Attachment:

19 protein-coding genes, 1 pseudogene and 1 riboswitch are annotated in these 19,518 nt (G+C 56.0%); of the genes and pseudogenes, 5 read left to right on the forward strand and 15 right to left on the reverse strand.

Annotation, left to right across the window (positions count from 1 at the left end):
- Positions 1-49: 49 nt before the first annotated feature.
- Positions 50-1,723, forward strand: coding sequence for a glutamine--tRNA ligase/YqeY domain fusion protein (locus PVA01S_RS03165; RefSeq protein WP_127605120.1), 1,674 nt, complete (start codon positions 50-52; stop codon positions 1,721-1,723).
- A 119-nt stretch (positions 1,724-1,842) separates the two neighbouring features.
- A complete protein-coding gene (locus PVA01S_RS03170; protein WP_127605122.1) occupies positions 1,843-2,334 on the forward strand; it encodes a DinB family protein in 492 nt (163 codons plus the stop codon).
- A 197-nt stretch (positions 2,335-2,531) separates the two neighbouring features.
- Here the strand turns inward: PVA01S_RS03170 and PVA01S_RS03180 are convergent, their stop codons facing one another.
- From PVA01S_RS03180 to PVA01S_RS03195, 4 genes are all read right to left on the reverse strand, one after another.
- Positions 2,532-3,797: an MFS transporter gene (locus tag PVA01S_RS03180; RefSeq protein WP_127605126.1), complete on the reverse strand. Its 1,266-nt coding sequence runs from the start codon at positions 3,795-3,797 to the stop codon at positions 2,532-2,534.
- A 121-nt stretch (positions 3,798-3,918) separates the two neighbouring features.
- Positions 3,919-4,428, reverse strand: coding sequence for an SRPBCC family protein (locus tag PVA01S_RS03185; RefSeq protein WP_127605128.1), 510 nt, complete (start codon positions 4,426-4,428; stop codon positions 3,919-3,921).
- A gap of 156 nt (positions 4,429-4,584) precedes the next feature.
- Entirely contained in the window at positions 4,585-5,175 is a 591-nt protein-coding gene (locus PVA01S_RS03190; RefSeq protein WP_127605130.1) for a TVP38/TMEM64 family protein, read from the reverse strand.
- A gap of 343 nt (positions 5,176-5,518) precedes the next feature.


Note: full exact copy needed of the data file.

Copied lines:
19 protein-coding genes, 1 pseudogene and 1 riboswitch are annotated in these 19,518 nt (G+C 56.0%); of the genes and pseudogenes, 5 read left to right on the forward strand and 15 right to left on the reverse strand.

Annotation, left to right across the window (positions count from 1 at the left end):
- Positions 1-49: 49 nt before the first annotated feature.
- Positions 50-1,723, forward strand: coding sequence for a glutamine--tRNA ligase/YqeY domain fusion protein (locus PVA01S_RS03165; RefSeq protein WP_127605120.1), 1,674 nt, complete (start codon positions 50-52; stop codon positions 1,721-1,723).
- A 119-nt stretch (positions 1,724-1,842) separates the two neighbouring features.
- A complete protein-coding gene (locus PVA01S_RS03170; protein WP_127605122.1) occupies positions 1,843-2,334 on the forward strand; it encodes a DinB family protein in 492 nt (163 codons plus the stop codon).
- A 197-nt stretch (positions 2,335-2,531) separates the two neighbouring features.
- Here the strand turns inward: PVA01S_RS03170 and PVA01S_RS03180 are convergent, their stop codons facing one another.
- From PVA01S_RS03180 to PVA01S_RS03195, 4 genes are all read right to left on the reverse strand, one after another.
- Positions 2,532-3,797: an MFS transporter gene (locus tag PVA01S_RS03180; RefSeq protein WP_127605126.1), complete on the reverse strand. Its 1,266-nt coding sequence runs from the start codon at positions 3,795-3,797 to the stop codon at positions 2,532-2,534.
- A 121-nt stretch (positions 3,798-3,918) separates the two neighbouring features.
- Positions 3,919-4,428, reverse strand: coding sequence for an SRPBCC family protein (locus tag PVA01S_RS03185; RefSeq protein WP_127605128.1), 510 nt, complete (start codon positions 4,426-4,428; stop codon positions 3,919-3,921).
- A gap of 156 nt (positions 4,429-4,584) precedes the next feature.
- Entirely contained in the window at positions 4,585-5,175 is a 591-nt protein-coding gene (locus PVA01S_RS03190; RefSeq protein WP_127605130.1) for a TVP38/TMEM64 family protein, read from the reverse strand.
- A gap of 343 nt (positions 5,176-5,518) precedes the next feature.